I feel that, if this district wants more money, its leaders should be transparent about what they are doing and how they are spending. If they aren’t, we should vote no.

As an aside, I would also compare this 35-cent tax request to the Sheriff’s Department 35-cent tax request that will also be on the ballot. Which is needed more?

Long List of April Tax Measures

17 Mar

Local elections will take place on April 3, and the 15% or so of voters who bother to show will be faced with many tax hike proposals, just like we were a year ago. Here is a full list from the county website:

  • Sheriff’s Office: 35-cent property tax increase for pay increases for deputies, as well as training and equipping. This is motivated by the fact that a number of deputies have left for higher pay elsewhere. I know may people who oppose all tax increases who see the need for this tax and support it.
  • Hillsboro library: 28-cent property tax increase to fund a new Hillsboro branch of the Jefferson County Library. Efforts to establish this branch failed in 2012 and 2014.
  • Hillsboro: 1/2 cent sales tax for police.
  • Arnold: increase in business license fees in order to triple its revenue from this source to pay for police and improve streets and parks. This is after trying and failing to increase sales taxes in 2015. This seems to be part of a general strategy to increase the burdens on Arnold businesses.
  • Northwest R-1: a bond issue for various facility improvements. While taxes will not go up under this measure, it would prevent a tax from expiring in about 2034.
  • Byrnes Mill: two 1/2-cent sales taxes, one for capital improvements and one for transportation. This is down from the three taxes the city tried and failed to pass a year ago. One sales tax lost on a tie then, and another lost by three votes. Again the city blames SB5, which stopped the city’s policing for profit ticket-writing strategy, for the need for new revenue.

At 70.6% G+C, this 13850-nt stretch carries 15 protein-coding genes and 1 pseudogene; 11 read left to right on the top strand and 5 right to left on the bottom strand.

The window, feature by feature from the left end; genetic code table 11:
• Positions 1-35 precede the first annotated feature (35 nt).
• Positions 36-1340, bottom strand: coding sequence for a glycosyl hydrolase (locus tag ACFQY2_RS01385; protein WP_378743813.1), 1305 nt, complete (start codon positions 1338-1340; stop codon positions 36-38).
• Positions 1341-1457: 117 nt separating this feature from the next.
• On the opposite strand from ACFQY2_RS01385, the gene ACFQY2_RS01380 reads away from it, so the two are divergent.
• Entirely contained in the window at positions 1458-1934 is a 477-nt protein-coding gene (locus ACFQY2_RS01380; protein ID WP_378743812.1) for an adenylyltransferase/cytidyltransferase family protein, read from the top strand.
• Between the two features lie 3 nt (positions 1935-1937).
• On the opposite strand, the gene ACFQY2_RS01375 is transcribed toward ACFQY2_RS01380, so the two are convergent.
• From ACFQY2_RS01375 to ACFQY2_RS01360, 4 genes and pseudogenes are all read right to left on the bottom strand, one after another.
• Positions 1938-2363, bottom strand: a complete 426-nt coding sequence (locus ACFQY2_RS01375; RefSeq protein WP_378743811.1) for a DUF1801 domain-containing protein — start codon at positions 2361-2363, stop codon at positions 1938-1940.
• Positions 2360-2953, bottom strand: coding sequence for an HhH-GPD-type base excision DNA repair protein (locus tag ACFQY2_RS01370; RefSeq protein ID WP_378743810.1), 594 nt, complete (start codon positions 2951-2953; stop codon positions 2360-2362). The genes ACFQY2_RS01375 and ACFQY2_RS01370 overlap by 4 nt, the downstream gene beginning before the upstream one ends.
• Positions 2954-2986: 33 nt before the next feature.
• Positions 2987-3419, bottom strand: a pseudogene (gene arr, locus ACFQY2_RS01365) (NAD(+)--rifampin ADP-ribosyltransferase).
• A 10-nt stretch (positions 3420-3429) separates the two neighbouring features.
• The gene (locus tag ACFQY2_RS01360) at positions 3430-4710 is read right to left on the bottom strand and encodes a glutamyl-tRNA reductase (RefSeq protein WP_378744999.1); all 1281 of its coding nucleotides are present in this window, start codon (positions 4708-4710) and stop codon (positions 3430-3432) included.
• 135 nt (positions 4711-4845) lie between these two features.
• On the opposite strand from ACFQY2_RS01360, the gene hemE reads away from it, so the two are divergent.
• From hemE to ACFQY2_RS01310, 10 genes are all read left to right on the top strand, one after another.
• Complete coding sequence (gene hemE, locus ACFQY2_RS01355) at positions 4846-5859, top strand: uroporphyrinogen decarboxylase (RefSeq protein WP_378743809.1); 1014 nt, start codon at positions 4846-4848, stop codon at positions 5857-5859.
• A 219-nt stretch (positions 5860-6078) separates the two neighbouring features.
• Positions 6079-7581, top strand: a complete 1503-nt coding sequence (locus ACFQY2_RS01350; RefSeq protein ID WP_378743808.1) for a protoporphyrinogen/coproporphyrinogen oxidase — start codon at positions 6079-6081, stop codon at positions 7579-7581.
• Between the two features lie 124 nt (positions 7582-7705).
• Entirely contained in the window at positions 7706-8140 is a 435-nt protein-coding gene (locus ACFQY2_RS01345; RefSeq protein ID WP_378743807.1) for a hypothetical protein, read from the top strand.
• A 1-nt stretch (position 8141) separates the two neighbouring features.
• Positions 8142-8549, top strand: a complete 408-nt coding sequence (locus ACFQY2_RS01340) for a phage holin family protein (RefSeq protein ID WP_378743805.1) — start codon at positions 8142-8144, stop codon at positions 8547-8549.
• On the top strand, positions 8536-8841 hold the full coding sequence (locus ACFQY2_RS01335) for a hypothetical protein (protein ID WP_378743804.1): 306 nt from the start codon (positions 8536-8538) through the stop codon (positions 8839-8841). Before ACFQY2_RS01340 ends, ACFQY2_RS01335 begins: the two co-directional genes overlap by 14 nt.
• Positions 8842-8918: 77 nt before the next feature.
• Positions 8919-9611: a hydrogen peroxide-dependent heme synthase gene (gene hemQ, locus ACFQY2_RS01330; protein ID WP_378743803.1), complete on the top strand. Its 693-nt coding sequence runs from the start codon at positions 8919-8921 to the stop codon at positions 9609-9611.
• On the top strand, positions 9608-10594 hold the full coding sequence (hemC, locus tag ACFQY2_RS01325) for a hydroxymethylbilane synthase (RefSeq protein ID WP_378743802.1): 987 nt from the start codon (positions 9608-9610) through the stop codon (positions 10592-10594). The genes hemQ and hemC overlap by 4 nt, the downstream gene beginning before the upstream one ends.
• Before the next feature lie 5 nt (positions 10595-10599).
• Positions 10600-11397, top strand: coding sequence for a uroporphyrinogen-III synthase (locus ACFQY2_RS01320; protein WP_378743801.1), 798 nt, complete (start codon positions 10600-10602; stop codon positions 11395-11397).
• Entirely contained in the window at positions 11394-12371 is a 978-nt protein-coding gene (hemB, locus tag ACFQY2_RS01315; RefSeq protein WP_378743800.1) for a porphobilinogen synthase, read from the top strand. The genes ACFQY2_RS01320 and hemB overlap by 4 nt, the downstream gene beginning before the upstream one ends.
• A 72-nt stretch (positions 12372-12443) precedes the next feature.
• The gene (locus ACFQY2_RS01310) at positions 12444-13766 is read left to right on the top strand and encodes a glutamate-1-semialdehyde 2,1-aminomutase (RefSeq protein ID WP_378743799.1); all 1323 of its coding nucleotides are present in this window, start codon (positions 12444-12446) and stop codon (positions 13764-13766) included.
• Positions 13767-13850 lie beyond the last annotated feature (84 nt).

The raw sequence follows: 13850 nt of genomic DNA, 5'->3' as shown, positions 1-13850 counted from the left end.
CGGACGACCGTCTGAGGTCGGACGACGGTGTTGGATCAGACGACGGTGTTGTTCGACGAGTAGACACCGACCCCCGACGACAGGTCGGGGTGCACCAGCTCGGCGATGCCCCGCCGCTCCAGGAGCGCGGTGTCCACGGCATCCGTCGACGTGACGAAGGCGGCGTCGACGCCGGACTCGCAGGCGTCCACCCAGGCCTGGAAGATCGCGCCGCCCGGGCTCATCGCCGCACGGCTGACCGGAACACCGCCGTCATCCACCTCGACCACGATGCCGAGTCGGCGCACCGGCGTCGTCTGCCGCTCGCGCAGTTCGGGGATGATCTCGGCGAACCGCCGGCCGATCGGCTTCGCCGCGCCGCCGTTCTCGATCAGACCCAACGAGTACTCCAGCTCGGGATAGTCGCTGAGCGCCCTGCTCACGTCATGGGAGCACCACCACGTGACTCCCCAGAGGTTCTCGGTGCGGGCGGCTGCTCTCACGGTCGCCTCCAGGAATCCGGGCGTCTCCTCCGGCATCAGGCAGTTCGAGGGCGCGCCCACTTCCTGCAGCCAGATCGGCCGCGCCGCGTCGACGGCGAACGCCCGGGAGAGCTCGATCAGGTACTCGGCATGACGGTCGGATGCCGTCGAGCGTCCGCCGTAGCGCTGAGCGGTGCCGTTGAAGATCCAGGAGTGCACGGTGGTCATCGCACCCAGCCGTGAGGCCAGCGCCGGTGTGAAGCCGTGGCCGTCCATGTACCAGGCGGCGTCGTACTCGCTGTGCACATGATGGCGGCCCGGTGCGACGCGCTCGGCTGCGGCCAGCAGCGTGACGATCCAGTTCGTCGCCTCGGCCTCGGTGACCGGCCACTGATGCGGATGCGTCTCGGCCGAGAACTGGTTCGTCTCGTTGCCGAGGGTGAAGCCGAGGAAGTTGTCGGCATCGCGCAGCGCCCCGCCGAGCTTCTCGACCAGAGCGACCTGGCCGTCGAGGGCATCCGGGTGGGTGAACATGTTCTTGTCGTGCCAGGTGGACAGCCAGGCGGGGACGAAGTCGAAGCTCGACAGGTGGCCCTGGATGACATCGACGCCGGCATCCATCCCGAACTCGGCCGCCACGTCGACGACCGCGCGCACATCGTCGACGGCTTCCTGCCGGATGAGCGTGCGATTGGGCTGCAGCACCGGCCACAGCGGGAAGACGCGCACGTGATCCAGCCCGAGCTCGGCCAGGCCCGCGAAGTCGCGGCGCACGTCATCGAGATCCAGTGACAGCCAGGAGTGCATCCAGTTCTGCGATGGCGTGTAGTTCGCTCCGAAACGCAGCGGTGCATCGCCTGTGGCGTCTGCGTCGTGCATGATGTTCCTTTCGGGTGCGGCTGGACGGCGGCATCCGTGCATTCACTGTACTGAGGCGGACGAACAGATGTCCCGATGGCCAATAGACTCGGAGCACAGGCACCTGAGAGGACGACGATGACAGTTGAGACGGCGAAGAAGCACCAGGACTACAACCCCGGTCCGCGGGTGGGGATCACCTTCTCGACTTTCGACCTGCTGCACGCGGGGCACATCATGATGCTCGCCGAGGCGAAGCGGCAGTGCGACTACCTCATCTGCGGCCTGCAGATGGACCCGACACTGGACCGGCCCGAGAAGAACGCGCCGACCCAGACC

• DeSoto: 1/2-cent sales tax for storm water control and parks.
  • Antonia Fire: 35-cent property tax for staffing, training, and equipment. This is less than the 50-cent tax the district tried and failed to pass in November, which lost 56-44%.

I went ahead and created a chart of April tax measures voted on and passed in each of the past 5 years, for comparison. This does not include the Prop V vehicle tax votes that each local entity held over the past couple of elections.

tax vote chart

Fox Board Candidate Chellew’s Critchlow Connections Persist

4 Mar

Former Fox superintendent Jim Chellew is the latest in a line of Friends of Dianne Critchlow to run for Fox School Board since she resigned in disgrace in 2014 after news of her massive theft from the district emerged. He is running in the April 3 election. Chellew, in fact, is the one who got Critchlow the superintendent job. As the Leader put it:

When Chellew decided to retire in 2005, he championed Dianne Brown (Critchlow) as his successor. She was hired at $135,217, a salary that nearly doubled in nine years.

Chellew said at the time:

“She will be the finest superintendent the Fox district has ever had, and I sincerely mean that,” he said. “She is one of the brightest individuals I’ve ever worked with and the most talented. I believe the best for Fox is yet to come.”

Not only that, but she was the only applicant for the job, which was only advertised in the district. It’s like everyone else knew the fix was in and didn’t even bother to apply.

Some might say, well, he didn’t know she would go on to defraud the district. But I find it unlikely that Critchlow was a woman of morality, ethics, and virtue right up until the moment she decided to hatch a wide-ranging conspiracy to rob the district blind.